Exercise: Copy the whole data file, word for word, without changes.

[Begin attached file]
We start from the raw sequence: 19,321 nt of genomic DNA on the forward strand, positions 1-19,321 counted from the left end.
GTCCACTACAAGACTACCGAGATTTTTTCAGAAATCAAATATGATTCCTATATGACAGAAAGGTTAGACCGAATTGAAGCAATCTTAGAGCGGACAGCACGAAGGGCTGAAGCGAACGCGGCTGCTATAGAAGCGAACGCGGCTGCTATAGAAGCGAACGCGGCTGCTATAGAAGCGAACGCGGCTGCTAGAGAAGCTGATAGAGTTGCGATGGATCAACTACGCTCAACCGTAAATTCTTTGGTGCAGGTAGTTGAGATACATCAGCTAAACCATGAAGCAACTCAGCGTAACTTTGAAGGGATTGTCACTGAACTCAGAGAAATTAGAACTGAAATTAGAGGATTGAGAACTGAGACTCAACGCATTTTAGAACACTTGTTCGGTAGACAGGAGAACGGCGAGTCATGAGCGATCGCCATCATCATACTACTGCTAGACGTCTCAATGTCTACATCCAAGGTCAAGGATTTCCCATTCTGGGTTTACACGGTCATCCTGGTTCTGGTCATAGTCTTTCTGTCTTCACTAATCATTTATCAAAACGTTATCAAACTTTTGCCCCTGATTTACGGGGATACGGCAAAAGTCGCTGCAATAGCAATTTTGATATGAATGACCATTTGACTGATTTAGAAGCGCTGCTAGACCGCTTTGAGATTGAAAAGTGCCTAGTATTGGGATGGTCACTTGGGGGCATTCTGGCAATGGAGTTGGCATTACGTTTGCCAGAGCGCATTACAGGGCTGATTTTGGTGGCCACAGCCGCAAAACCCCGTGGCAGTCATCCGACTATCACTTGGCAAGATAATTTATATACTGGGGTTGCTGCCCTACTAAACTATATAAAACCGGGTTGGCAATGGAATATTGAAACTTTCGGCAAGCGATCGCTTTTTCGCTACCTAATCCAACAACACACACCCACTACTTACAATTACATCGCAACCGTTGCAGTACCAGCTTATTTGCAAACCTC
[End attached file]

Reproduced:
We start from the raw sequence: 19,321 nt of genomic DNA on the forward strand, positions 1-19,321 counted from the left end.
GTCCACTACAAGACTACCGAGATTTTTTCAGAAATCAAATATGATTCCTATATGACAGAAAGGTTAGACCGAATTGAAGCAATCTTAGAGCGGACAGCACGAAGGGCTGAAGCGAACGCGGCTGCTATAGAAGCGAACGCGGCTGCTATAGAAGCGAACGCGGCTGCTATAGAAGCGAACGCGGCTGCTAGAGAAGCTGATAGAGTTGCGATGGATCAACTACGCTCAACCGTAAATTCTTTGGTGCAGGTAGTTGAGATACATCAGCTAAACCATGAAGCAACTCAGCGTAACTTTGAAGGGATTGTCACTGAACTCAGAGAAATTAGAACTGAAATTAGAGGATTGAGAACTGAGACTCAACGCATTTTAGAACACTTGTTCGGTAGACAGGAGAACGGCGAGTCATGAGCGATCGCCATCATCATACTACTGCTAGACGTCTCAATGTCTACATCCAAGGTCAAGGATTTCCCATTCTGGGTTTACACGGTCATCCTGGTTCTGGTCATAGTCTTTCTGTCTTCACTAATCATTTATCAAAACGTTATCAAACTTTTGCCCCTGATTTACGGGGATACGGCAAAAGTCGCTGCAATAGCAATTTTGATATGAATGACCATTTGACTGATTTAGAAGCGCTGCTAGACCGCTTTGAGATTGAAAAGTGCCTAGTATTGGGATGGTCACTTGGGGGCATTCTGGCAATGGAGTTGGCATTACGTTTGCCAGAGCGCATTACAGGGCTGATTTTGGTGGCCACAGCCGCAAAACCCCGTGGCAGTCATCCGACTATCACTTGGCAAGATAATTTATATACTGGGGTTGCTGCCCTACTAAACTATATAAAACCGGGTTGGCAATGGAATATTGAAACTTTCGGCAAGCGATCGCTTTTTCGCTACCTAATCCAACAACACACACCCACTACTTACAATTACATCGCAACCGTTGCAGTACCAGCTTATTTGCAAACCTC